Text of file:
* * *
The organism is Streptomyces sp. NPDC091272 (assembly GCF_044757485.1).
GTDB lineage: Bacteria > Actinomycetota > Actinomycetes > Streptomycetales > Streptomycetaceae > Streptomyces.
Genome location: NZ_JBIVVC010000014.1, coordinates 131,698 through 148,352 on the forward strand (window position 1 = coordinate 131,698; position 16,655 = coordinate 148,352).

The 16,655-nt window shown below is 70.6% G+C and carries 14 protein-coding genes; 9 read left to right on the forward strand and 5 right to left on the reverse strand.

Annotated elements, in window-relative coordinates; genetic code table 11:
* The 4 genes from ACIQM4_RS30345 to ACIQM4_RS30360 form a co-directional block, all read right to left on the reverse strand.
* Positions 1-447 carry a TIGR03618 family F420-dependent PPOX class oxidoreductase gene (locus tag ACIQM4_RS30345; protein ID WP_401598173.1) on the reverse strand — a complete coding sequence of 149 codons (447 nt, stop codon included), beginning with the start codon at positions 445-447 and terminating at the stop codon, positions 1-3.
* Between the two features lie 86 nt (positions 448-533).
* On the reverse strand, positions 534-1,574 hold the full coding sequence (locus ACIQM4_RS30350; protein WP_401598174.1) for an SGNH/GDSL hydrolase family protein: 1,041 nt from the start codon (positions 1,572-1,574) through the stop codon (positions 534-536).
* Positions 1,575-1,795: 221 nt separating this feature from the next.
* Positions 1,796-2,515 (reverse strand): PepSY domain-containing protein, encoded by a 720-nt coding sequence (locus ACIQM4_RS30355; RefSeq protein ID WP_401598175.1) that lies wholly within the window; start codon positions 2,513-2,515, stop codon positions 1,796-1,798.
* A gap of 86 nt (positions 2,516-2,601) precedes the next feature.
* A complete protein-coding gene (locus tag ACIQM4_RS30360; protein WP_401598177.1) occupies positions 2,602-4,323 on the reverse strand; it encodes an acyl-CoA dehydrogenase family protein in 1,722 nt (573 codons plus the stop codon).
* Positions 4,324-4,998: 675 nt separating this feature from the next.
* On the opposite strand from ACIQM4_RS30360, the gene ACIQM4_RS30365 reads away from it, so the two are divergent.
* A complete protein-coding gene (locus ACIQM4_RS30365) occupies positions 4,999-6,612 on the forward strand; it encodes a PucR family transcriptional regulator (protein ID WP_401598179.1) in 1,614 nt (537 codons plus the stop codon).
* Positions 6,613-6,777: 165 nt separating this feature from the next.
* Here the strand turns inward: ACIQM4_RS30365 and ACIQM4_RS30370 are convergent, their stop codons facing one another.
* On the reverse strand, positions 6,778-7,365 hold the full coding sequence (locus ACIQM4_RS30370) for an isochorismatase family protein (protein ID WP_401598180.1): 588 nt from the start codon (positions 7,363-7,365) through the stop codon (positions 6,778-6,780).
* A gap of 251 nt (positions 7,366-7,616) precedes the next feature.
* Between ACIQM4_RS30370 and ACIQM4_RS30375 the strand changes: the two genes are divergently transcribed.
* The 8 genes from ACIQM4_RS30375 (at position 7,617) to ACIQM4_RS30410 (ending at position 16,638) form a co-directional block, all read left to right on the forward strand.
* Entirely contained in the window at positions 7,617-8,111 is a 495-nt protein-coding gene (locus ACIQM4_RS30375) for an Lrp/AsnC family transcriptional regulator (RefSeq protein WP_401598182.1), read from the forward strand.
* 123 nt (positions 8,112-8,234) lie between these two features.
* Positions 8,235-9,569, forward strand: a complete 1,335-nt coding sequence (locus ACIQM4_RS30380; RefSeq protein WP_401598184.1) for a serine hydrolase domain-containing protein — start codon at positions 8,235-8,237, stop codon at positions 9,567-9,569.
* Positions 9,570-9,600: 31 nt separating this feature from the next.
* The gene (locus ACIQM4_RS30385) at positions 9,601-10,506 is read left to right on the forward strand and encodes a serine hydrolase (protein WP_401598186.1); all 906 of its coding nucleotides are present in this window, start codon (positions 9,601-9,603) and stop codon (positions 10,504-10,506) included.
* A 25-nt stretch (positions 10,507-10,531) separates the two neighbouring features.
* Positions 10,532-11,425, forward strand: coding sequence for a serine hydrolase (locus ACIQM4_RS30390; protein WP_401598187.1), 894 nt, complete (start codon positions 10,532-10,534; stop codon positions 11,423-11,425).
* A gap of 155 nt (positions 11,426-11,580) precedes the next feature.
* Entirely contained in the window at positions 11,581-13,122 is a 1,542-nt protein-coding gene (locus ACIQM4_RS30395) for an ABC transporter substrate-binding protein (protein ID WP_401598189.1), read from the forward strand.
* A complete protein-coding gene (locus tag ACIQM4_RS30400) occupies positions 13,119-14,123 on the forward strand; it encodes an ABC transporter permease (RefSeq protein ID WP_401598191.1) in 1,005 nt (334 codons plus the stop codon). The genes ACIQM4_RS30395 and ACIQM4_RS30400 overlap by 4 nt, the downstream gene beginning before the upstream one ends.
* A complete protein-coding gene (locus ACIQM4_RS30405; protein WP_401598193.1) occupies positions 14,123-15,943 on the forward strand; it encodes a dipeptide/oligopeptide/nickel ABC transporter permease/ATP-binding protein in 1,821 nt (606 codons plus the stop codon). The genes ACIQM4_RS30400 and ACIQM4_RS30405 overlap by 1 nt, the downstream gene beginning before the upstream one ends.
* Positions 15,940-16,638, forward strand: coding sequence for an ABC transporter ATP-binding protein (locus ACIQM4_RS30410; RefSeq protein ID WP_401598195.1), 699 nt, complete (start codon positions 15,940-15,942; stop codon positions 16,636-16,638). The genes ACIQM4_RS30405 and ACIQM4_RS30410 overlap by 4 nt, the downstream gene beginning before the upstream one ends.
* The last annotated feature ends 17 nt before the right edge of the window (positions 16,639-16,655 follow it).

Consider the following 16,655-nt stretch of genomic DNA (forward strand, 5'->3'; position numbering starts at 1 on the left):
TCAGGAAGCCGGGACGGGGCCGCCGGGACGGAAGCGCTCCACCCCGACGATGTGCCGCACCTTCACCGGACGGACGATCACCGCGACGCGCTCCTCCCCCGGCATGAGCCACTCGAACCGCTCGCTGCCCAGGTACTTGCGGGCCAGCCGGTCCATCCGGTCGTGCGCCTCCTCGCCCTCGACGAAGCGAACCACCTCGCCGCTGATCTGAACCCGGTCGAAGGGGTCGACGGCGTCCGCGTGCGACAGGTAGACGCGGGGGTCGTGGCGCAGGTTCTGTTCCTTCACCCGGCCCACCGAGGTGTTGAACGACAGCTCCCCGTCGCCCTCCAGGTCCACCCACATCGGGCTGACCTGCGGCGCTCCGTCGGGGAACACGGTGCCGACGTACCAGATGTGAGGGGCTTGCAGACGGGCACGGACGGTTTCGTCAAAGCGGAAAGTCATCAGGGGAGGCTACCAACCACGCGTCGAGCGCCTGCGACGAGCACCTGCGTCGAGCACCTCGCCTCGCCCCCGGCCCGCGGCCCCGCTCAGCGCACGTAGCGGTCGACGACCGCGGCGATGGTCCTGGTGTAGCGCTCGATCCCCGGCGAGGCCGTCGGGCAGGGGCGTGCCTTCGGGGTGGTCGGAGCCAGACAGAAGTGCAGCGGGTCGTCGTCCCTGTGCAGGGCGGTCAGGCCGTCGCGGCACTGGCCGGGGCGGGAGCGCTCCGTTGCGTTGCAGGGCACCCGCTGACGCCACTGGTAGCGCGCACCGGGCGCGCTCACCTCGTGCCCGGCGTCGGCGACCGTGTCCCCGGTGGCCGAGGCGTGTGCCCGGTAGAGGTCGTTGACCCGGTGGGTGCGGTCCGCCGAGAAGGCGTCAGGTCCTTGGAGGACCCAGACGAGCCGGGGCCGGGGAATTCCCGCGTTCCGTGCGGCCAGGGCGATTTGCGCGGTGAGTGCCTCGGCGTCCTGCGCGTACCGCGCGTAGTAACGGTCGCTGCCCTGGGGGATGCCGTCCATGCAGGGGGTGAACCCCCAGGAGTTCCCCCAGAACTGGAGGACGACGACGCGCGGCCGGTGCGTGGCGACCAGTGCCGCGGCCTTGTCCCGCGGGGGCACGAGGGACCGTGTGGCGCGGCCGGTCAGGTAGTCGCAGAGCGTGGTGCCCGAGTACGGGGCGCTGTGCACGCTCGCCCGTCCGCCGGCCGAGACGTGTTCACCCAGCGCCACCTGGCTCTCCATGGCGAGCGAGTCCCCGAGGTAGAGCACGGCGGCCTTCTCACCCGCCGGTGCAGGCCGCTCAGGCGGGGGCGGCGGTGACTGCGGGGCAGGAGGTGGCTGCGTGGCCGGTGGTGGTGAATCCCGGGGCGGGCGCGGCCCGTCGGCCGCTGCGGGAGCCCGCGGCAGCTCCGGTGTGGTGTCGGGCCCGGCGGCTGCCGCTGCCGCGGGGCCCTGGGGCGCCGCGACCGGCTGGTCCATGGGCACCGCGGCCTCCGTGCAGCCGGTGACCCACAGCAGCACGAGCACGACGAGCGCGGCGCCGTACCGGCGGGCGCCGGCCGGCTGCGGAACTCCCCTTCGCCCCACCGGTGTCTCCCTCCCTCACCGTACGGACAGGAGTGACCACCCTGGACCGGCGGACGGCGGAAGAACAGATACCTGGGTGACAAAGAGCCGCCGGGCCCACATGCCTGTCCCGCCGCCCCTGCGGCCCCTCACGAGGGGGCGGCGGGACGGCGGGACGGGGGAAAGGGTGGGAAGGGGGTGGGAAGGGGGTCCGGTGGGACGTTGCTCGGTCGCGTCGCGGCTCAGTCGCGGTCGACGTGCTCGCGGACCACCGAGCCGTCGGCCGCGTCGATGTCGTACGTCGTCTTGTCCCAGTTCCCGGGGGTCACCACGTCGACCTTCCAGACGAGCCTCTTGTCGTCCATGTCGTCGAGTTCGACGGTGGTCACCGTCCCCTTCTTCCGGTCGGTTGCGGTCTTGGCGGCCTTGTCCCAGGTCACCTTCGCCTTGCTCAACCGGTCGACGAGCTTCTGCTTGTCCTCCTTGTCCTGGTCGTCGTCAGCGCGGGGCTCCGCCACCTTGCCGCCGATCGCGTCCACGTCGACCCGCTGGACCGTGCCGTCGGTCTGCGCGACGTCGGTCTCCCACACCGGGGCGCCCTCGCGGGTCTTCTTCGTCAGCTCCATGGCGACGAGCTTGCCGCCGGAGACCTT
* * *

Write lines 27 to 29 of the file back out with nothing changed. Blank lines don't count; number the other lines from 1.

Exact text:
* The gene (locus ACIQM4_RS30385) at positions 9,601-10,506 is read left to right on the forward strand and encodes a serine hydrolase (protein WP_401598186.1); all 906 of its coding nucleotides are present in this window, start codon (positions 9,601-9,603) and stop codon (positions 10,504-10,506) included.
* A 25-nt stretch (positions 10,507-10,531) separates the two neighbouring features.
* Positions 10,532-11,425, forward strand: coding sequence for a serine hydrolase (locus ACIQM4_RS30390; protein WP_401598187.1), 894 nt, complete (start codon positions 10,532-10,534; stop codon positions 11,423-11,425).